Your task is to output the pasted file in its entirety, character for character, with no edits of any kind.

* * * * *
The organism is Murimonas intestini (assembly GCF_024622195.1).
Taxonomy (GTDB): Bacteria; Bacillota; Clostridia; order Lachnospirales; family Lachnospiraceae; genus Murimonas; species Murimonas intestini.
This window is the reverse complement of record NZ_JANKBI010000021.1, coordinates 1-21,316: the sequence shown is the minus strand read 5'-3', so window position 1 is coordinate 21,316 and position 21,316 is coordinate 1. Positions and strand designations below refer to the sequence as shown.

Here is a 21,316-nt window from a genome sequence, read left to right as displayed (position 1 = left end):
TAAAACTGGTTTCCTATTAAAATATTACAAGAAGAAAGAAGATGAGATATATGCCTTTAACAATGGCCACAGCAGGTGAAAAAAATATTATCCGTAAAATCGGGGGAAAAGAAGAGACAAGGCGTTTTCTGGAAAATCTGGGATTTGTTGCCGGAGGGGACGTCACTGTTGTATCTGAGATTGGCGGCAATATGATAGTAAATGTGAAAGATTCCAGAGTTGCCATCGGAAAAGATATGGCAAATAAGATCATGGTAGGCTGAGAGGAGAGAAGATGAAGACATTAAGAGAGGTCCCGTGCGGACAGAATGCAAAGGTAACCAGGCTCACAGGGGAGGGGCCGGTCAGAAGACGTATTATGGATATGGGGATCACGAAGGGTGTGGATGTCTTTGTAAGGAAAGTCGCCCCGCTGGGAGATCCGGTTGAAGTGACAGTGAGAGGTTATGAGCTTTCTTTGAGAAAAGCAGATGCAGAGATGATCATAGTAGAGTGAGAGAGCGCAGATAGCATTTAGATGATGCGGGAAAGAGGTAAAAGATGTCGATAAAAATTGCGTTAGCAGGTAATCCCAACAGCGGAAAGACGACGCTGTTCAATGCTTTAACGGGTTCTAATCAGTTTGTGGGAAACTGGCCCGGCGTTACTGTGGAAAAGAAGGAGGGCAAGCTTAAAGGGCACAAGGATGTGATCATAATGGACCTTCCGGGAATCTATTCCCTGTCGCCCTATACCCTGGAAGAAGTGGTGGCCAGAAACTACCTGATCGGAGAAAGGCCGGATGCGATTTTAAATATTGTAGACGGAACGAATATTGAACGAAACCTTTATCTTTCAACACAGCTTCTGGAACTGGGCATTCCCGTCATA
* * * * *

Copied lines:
The organism is Murimonas intestini (assembly GCF_024622195.1).
Taxonomy (GTDB): Bacteria; Bacillota; Clostridia; order Lachnospirales; family Lachnospiraceae; genus Murimonas; species Murimonas intestini.
This window is the reverse complement of record NZ_JANKBI010000021.1, coordinates 1-21,316: the sequence shown is the minus strand read 5'-3', so window position 1 is coordinate 21,316 and position 21,316 is coordinate 1. Positions and strand designations below refer to the sequence as shown.

Here is a 21,316-nt window from a genome sequence, read left to right as displayed (position 1 = left end):
TAAAACTGGTTTCCTATTAAAATATTACAAGAAGAAAGAAGATGAGATATATGCCTTTAACAATGGCCACAGCAGGTGAAAAAAATATTATCCGTAAAATCGGGGGAAAAGAAGAGACAAGGCGTTTTCTGGAAAATCTGGGATTTGTTGCCGGAGGGGACGTCACTGTTGTATCTGAGATTGGCGGCAATATGATAGTAAATGTGAAAGATTCCAGAGTTGCCATCGGAAAAGATATGGCAAATAAGATCATGGTAGGCTGAGAGGAGAGAAGATGAAGACATTAAGAGAGGTCCCGTGCGGACAGAATGCAAAGGTAACCAGGCTCACAGGGGAGGGGCCGGTCAGAAGACGTATTATGGATATGGGGATCACGAAGGGTGTGGATGTCTTTGTAAGGAAAGTCGCCCCGCTGGGAGATCCGGTTGAAGTGACAGTGAGAGGTTATGAGCTTTCTTTGAGAAAAGCAGATGCAGAGATGATCATAGTAGAGTGAGAGAGCGCAGATAGCATTTAGATGATGCGGGAAAGAGGTAAAAGATGTCGATAAAAATTGCGTTAGCAGGTAATCCCAACAGCGGAAAGACGACGCTGTTCAATGCTTTAACGGGTTCTAATCAGTTTGTGGGAAACTGGCCCGGCGTTACTGTGGAAAAGAAGGAGGGCAAGCTTAAAGGGCACAAGGATGTGATCATAATGGACCTTCCGGGAATCTATTCCCTGTCGCCCTATACCCTGGAAGAAGTGGTGGCCAGAAACTACCTGATCGGAGAAAGGCCGGATGCGATTTTAAATATTGTAGACGGAACGAATATTGAACGAAACCTTTATCTTTCAACACAGCTTCTGGAACTGGGCATTCCCGTCATA